Saudi Arabia announced a 1.02 trillion riyal ($272bn) budget for 2020 on Monday, a slight fall in spending that reversed three years of expenditure increases intended to spur growth.
Revenues in 2020 are forecast at 833 billion riyals ($222.1bn), widening the budget deficit to 187 billion riyals ($50bn), or 6.4 percent of gross domestic product (GDP), compared with a projected deficit of 131 billion riyals ($35bn), or 4.7 percent of GDP, in 2019, according to the budget document.
Finance Minister Mohammed al-Jadaan told reporters the 2020 budget was conservative on revenues because of the global economic outlook, but the government would continue to pay a cost of living allowance to citizens.
The Saudi state news agency SPA quoted Crown Prince Mohammed bin Salman (MBS) as saying: “The 2020 budget comes amid challenges, risks and protectionist policies facing the global economy, which requires flexibility in managing public finances.”
State-owned oil giant Saudi Aramco is to be listed this week. Finance Minister Jadaan said the proceeds from Aramco’s share offering would be re-invested, helping to create more revenue channels for the government.
“We are determined to continue executing the economic reforms and diversifying income sources, including re-investing the proceeds of the Aramco IPO through the Public Investment Fund,” King Salman said at a budget cabinet meeting, referring to the Saudi sovereign wealth fund.
Aramco priced its initial public offering at 32 riyals ($8.53) per share last Thursday, raising $25.6bn and beating Alibaba Group Holding Ltd’s record $25bn listing in 2014.
“The [2020 budget] revenue projections look realistic in our view – oil and non-oil,” said Monica Malik, chief economist at Abu Dhabi Commercial Bank. “The pullback in current expenditure could be more difficult.”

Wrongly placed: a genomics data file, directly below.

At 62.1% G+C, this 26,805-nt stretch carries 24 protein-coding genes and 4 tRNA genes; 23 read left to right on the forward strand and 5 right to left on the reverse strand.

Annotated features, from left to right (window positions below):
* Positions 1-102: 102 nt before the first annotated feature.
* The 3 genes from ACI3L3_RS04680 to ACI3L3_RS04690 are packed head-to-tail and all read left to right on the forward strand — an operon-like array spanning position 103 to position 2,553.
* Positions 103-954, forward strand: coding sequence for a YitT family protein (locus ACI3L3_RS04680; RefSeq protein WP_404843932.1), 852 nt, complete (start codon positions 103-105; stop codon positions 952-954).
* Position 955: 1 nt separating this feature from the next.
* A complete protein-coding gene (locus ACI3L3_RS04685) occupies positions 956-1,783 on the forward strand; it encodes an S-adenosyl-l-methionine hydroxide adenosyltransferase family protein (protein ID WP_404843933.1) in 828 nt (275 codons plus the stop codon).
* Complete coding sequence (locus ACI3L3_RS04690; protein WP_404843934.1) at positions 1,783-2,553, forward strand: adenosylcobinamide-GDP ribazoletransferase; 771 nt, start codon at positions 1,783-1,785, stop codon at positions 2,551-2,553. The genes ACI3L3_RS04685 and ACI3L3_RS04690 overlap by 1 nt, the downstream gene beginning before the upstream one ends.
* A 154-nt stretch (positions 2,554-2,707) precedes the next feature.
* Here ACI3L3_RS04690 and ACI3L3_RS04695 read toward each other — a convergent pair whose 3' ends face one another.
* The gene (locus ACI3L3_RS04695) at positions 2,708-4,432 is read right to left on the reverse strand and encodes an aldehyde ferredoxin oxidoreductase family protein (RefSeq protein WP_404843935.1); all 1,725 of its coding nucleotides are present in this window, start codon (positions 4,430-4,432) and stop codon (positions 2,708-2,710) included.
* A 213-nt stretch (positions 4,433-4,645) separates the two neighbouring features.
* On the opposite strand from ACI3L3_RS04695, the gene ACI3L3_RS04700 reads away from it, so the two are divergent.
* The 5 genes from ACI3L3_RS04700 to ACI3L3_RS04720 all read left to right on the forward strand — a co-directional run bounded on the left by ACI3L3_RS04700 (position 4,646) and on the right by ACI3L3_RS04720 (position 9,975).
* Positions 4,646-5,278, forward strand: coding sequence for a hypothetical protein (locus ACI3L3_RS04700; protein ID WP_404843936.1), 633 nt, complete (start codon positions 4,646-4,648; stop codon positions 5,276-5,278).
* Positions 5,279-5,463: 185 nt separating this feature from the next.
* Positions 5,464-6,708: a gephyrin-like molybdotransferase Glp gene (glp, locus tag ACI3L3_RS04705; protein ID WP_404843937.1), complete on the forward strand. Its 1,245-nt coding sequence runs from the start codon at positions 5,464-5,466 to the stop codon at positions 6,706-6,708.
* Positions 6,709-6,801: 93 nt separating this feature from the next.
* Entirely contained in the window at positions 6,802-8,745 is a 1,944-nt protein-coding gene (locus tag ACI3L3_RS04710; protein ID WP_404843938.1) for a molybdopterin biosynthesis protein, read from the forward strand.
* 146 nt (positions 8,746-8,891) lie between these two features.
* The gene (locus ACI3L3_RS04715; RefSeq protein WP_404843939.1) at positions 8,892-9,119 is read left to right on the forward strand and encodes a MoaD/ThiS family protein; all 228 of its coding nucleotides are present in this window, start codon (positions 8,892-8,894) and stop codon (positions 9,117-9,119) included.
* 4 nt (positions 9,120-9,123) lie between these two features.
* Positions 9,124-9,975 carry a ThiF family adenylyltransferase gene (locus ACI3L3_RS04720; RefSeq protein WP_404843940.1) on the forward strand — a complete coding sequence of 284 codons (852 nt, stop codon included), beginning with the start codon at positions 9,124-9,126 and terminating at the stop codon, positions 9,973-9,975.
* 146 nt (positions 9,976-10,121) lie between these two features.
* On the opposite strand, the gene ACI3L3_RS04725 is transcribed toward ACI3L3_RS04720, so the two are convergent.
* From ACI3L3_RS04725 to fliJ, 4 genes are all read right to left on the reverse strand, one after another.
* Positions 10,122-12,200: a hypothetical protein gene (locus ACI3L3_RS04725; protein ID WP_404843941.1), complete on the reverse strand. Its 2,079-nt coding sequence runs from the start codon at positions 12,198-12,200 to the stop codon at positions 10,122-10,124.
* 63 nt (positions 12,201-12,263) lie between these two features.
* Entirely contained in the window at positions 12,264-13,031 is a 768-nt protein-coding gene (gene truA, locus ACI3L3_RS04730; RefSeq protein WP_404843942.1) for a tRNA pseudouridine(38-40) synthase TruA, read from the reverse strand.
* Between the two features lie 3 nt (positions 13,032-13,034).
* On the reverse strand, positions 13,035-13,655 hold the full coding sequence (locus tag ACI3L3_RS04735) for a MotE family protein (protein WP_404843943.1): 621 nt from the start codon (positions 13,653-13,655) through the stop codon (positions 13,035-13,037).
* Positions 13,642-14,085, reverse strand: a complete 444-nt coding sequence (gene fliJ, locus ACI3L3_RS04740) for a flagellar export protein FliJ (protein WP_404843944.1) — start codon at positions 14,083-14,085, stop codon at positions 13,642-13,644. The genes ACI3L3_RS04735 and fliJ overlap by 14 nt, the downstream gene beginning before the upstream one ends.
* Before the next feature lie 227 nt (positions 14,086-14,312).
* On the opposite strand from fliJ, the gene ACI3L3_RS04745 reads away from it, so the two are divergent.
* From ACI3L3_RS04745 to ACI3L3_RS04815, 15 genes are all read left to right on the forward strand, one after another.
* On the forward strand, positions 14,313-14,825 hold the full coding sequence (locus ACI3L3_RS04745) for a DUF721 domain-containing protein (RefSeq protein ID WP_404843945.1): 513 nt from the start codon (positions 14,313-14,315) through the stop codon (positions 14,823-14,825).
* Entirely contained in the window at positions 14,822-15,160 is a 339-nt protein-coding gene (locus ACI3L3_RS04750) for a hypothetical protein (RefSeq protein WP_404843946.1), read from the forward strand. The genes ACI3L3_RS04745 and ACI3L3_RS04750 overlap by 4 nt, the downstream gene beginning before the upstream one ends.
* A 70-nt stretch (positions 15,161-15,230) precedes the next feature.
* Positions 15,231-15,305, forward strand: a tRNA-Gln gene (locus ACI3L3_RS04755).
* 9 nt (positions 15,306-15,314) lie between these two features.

Allocations to so-called “general items” – including spending on government pensions, social insurance, and subsidies – are forecast to increase to 141 billion riyals next year from a projected 121 billion in 2019.
Riyadh, which is trying to exit the war in Yemen, plans to cut military spending by 8 percent to 182 billion riyals. Oil revenue is expected to fall to 513 billion riyals ($37.6bn) in 2020, from an estimated 602 billion riyals ($160.5bn) in 2019, the budget document says.
The government does not disclose the oil price assumption it uses for its budgetary forecasts. But Malik said that in Brent crude terms, it was likely the budget was based on $62-63 per barrel, assuming crude production at around 9.8 million barrels per day.
Mazen al-Sudairi, head of research at Al Rajhi Capital, estimated the oil price assumption for the 2020 budget to be $55 a barrel, based on production levels of 9.9 million barrels per day.
The government expects real GDP growth at 2.3 percent in 2020, after a projected 0.4 percent growth in 2019.
The new 2019 projection is lower than earlier official forecasts and down from 2.2 percent in 2018, as growth has been hurt by lower oil prices and crude production cuts agreed by OPEC nations and producers outside the exporting group.
Riyadh’s budget announcement follows an agreement late last week by OPEC and its allies to deepen crude output cuts by 500,000 barrels per day until March 2020, which could weigh on the Saudi economic recovery in early 2020.